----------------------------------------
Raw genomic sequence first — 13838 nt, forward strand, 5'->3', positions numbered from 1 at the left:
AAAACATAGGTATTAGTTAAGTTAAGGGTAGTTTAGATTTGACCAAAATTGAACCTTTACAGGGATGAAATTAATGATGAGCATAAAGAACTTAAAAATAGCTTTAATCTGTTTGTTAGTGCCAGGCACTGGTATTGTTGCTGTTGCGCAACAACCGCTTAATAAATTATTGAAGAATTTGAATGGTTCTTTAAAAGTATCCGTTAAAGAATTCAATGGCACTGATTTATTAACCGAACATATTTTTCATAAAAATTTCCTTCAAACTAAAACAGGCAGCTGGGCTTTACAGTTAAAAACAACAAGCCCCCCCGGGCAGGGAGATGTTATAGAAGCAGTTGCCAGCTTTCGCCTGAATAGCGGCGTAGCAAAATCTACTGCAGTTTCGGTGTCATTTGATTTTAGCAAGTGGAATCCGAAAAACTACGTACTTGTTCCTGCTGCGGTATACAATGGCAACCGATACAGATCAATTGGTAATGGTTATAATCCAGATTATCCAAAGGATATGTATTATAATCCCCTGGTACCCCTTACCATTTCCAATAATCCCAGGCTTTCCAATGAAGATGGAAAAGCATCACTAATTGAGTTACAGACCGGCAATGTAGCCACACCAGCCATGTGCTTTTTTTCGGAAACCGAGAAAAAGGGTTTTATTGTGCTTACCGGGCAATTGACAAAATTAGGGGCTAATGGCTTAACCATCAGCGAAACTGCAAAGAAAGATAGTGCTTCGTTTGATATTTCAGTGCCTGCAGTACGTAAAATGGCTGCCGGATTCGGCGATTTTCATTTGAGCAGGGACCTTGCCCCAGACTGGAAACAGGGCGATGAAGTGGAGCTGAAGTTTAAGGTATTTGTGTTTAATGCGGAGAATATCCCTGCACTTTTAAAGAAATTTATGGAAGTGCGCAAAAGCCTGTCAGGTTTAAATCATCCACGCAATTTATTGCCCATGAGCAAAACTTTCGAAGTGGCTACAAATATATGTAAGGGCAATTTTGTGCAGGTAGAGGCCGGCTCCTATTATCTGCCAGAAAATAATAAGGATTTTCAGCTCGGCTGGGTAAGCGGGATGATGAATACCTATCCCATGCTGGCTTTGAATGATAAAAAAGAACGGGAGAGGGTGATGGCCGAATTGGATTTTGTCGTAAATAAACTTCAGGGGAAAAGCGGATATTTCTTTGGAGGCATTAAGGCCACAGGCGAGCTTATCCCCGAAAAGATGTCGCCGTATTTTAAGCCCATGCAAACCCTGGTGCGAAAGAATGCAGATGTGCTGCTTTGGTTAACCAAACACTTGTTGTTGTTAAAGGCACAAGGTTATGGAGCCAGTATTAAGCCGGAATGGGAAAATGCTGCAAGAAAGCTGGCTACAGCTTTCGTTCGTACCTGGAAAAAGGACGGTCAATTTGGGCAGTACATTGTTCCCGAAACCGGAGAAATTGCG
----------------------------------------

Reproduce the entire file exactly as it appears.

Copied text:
Raw genomic sequence first — 13838 nt, forward strand, 5'->3', positions numbered from 1 at the left:
AAAACATAGGTATTAGTTAAGTTAAGGGTAGTTTAGATTTGACCAAAATTGAACCTTTACAGGGATGAAATTAATGATGAGCATAAAGAACTTAAAAATAGCTTTAATCTGTTTGTTAGTGCCAGGCACTGGTATTGTTGCTGTTGCGCAACAACCGCTTAATAAATTATTGAAGAATTTGAATGGTTCTTTAAAAGTATCCGTTAAAGAATTCAATGGCACTGATTTATTAACCGAACATATTTTTCATAAAAATTTCCTTCAAACTAAAACAGGCAGCTGGGCTTTACAGTTAAAAACAACAAGCCCCCCCGGGCAGGGAGATGTTATAGAAGCAGTTGCCAGCTTTCGCCTGAATAGCGGCGTAGCAAAATCTACTGCAGTTTCGGTGTCATTTGATTTTAGCAAGTGGAATCCGAAAAACTACGTACTTGTTCCTGCTGCGGTATACAATGGCAACCGATACAGATCAATTGGTAATGGTTATAATCCAGATTATCCAAAGGATATGTATTATAATCCCCTGGTACCCCTTACCATTTCCAATAATCCCAGGCTTTCCAATGAAGATGGAAAAGCATCACTAATTGAGTTACAGACCGGCAATGTAGCCACACCAGCCATGTGCTTTTTTTCGGAAACCGAGAAAAAGGGTTTTATTGTGCTTACCGGGCAATTGACAAAATTAGGGGCTAATGGCTTAACCATCAGCGAAACTGCAAAGAAAGATAGTGCTTCGTTTGATATTTCAGTGCCTGCAGTACGTAAAATGGCTGCCGGATTCGGCGATTTTCATTTGAGCAGGGACCTTGCCCCAGACTGGAAACAGGGCGATGAAGTGGAGCTGAAGTTTAAGGTATTTGTGTTTAATGCGGAGAATATCCCTGCACTTTTAAAGAAATTTATGGAAGTGCGCAAAAGCCTGTCAGGTTTAAATCATCCACGCAATTTATTGCCCATGAGCAAAACTTTCGAAGTGGCTACAAATATATGTAAGGGCAATTTTGTGCAGGTAGAGGCCGGCTCCTATTATCTGCCAGAAAATAATAAGGATTTTCAGCTCGGCTGGGTAAGCGGGATGATGAATACCTATCCCATGCTGGCTTTGAATGATAAAAAAGAACGGGAGAGGGTGATGGCCGAATTGGATTTTGTCGTAAATAAACTTCAGGGGAAAAGCGGATATTTCTTTGGAGGCATTAAGGCCACAGGCGAGCTTATCCCCGAAAAGATGTCGCCGTATTTTAAGCCCATGCAAACCCTGGTGCGAAAGAATGCAGATGTGCTGCTTTGGTTAACCAAACACTTGTTGTTGTTAAAGGCACAAGGTTATGGAGCCAGTATTAAGCCGGAATGGGAAAATGCTGCAAGAAAGCTGGCTACAGCTTTCGTTCGTACCTGGAAAAAGGACGGTCAATTTGGGCAGTACATTGTTCCCGAAACCGGAGAAATTGCG